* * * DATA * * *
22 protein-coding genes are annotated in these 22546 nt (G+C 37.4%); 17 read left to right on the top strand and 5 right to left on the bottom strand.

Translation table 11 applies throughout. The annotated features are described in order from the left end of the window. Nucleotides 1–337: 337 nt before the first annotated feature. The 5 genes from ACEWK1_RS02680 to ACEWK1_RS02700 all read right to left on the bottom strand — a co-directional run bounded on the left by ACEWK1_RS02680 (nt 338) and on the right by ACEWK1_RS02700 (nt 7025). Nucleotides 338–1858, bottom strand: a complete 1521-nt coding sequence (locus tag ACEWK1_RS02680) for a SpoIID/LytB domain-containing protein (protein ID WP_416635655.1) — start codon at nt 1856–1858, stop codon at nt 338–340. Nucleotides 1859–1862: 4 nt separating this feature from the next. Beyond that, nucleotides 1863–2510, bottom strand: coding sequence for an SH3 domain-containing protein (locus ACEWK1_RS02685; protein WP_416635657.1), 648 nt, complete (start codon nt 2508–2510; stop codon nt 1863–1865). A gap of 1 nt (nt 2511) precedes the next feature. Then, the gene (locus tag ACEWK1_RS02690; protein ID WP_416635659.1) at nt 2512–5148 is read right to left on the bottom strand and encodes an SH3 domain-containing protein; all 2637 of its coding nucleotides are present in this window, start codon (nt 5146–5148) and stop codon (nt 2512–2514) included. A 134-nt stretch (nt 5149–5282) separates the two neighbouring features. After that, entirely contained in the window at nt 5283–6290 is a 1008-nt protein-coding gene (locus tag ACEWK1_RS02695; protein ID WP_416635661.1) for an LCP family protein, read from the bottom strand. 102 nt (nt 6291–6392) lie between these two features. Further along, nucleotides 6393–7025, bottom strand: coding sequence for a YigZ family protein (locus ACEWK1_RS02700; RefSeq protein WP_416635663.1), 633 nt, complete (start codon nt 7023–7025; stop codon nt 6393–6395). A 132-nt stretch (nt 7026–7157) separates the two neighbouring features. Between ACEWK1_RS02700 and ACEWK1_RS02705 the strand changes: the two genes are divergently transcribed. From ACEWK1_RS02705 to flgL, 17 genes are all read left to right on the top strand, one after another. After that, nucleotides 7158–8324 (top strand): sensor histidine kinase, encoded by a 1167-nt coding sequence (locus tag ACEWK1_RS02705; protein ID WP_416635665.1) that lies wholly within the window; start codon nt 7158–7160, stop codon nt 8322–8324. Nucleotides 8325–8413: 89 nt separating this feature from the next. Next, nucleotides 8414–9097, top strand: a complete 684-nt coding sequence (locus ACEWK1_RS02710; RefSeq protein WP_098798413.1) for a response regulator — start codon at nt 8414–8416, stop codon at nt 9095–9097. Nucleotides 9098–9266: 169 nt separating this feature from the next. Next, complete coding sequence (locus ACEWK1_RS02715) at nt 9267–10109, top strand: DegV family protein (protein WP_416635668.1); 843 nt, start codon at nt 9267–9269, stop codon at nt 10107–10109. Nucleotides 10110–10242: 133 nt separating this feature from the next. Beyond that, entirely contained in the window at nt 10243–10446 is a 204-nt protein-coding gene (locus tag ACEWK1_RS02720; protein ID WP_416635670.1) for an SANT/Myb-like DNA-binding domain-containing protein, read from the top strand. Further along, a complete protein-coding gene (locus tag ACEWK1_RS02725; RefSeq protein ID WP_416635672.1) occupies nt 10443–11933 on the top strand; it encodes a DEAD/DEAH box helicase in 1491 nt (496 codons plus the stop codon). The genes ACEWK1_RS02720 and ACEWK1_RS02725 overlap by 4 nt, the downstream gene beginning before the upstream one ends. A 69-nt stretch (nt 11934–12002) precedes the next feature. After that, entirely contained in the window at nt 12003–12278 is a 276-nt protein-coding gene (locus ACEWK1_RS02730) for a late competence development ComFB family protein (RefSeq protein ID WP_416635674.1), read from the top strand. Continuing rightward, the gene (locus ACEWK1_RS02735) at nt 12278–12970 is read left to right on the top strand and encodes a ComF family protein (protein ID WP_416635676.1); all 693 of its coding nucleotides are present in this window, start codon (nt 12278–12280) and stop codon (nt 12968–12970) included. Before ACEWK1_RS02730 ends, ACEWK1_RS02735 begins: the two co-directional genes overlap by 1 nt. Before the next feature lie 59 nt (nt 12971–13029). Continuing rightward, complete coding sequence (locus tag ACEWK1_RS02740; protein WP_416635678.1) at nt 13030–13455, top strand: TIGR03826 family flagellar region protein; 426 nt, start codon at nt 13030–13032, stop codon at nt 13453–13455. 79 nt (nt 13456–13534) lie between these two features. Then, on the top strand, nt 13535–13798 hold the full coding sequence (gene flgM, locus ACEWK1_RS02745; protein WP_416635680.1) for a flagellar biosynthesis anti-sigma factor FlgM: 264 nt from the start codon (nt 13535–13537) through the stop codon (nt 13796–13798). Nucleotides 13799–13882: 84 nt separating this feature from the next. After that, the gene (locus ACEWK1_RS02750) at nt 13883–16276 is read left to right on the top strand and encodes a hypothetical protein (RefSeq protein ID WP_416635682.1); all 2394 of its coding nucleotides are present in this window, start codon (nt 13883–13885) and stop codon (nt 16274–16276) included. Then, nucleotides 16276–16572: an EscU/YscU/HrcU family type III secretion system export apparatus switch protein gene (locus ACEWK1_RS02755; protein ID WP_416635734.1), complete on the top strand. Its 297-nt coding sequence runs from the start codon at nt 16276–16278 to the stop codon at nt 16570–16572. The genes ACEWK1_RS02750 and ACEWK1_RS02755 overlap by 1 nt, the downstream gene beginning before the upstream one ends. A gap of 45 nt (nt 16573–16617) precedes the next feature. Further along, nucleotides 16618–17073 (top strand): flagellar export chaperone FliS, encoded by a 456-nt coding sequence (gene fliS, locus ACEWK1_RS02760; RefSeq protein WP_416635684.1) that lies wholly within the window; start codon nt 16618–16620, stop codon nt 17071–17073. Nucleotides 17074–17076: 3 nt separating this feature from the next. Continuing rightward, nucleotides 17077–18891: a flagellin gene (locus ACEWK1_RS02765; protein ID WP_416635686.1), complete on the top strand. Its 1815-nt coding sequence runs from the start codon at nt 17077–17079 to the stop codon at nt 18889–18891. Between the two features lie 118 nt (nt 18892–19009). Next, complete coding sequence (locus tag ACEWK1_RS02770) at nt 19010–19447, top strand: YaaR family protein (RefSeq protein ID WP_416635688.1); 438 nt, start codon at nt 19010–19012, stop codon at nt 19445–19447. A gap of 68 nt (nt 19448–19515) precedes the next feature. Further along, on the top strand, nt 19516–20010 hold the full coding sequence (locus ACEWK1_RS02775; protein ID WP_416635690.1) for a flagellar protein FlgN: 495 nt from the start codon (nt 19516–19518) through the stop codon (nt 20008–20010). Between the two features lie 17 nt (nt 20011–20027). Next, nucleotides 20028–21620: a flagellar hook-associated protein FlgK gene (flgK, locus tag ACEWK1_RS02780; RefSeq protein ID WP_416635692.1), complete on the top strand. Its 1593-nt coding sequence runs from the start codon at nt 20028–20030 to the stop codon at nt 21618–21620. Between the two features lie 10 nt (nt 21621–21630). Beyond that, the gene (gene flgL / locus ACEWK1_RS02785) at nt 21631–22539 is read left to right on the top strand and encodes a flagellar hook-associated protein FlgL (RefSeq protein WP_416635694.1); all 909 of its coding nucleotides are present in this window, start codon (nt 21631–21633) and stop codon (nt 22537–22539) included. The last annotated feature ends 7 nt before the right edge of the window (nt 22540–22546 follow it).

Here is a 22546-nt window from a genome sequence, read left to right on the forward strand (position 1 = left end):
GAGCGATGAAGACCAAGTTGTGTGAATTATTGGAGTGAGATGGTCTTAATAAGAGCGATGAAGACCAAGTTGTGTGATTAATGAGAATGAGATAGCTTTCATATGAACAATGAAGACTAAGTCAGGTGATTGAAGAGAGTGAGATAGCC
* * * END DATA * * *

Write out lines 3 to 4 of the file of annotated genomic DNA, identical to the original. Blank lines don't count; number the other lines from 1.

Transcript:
Here is a 22546-nt window from a genome sequence, read left to right on the forward strand (position 1 = left end):
GAGCGATGAAGACCAAGTTGTGTGAATTATTGGAGTGAGATGGTCTTAATAAGAGCGATGAAGACCAAGTTGTGTGATTAATGAGAATGAGATAGCTTTCATATGAACAATGAAGACTAAGTCAGGTGATTGAAGAGAGTGAGATAGCC